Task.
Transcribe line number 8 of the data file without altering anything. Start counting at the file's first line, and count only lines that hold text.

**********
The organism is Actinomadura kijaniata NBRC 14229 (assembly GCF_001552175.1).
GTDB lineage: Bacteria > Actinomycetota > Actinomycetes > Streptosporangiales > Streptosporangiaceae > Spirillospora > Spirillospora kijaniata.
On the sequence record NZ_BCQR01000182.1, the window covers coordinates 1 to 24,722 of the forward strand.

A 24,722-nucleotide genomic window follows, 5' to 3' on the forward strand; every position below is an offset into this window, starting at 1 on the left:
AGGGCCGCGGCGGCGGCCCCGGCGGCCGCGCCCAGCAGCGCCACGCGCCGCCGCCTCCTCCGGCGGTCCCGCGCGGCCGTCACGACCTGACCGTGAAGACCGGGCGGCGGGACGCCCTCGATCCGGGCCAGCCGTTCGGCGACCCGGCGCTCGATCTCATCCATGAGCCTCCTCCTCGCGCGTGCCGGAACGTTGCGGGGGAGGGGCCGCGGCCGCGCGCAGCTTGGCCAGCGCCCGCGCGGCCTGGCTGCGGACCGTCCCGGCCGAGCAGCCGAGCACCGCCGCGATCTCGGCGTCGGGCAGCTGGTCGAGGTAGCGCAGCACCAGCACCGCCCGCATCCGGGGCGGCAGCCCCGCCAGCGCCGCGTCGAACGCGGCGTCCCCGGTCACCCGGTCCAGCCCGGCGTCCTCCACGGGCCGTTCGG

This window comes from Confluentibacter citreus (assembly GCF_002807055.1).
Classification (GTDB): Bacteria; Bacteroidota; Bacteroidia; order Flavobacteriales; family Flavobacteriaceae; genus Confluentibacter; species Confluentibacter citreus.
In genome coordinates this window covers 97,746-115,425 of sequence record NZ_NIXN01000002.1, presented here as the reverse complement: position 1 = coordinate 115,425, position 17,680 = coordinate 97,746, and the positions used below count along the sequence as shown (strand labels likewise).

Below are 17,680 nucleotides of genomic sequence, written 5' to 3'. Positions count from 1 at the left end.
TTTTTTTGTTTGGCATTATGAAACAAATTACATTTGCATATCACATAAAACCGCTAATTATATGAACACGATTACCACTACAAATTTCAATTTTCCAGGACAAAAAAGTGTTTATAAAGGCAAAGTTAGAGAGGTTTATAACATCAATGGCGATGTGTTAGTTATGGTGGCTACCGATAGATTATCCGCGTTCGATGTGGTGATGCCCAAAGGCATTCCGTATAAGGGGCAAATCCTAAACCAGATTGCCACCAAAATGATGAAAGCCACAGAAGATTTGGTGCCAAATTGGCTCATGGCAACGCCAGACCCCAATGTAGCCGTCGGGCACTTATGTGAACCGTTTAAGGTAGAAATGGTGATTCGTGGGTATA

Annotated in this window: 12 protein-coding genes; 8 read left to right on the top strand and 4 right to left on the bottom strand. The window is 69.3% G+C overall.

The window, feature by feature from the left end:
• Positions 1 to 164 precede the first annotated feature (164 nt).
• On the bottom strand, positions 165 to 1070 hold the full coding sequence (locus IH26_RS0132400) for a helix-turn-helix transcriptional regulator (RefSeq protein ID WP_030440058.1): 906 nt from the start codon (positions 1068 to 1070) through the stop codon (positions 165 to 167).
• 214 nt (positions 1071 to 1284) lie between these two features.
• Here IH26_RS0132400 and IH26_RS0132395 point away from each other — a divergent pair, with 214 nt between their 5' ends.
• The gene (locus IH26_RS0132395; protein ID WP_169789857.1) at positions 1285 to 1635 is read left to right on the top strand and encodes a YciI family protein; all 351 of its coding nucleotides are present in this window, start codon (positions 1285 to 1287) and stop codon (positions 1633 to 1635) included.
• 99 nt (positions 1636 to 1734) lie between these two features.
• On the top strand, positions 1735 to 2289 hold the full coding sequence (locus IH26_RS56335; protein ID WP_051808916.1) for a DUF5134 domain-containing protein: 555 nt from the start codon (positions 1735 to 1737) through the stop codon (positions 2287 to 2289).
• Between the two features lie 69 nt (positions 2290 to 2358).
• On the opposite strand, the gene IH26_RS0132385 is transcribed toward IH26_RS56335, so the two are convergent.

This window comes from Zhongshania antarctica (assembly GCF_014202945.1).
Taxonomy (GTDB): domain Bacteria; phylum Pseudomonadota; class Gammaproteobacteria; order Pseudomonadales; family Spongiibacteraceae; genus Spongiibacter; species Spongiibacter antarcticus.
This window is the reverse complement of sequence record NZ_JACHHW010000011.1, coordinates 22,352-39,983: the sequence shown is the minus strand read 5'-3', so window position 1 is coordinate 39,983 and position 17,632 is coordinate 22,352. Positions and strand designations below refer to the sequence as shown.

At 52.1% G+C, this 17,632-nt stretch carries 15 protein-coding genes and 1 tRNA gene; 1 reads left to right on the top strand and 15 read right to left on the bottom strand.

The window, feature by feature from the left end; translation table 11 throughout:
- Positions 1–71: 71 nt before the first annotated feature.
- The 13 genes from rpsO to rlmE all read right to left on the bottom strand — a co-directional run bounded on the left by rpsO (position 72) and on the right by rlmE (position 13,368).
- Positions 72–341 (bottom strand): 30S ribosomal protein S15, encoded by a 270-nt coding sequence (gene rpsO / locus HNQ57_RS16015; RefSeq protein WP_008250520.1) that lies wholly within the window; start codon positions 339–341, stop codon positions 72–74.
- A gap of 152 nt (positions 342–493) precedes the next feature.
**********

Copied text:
In genome coordinates this window covers 97,746-115,425 of sequence record NZ_NIXN01000002.1, presented here as the reverse complement: position 1 = coordinate 115,425, position 17,680 = coordinate 97,746, and the positions used below count along the sequence as shown (strand labels likewise).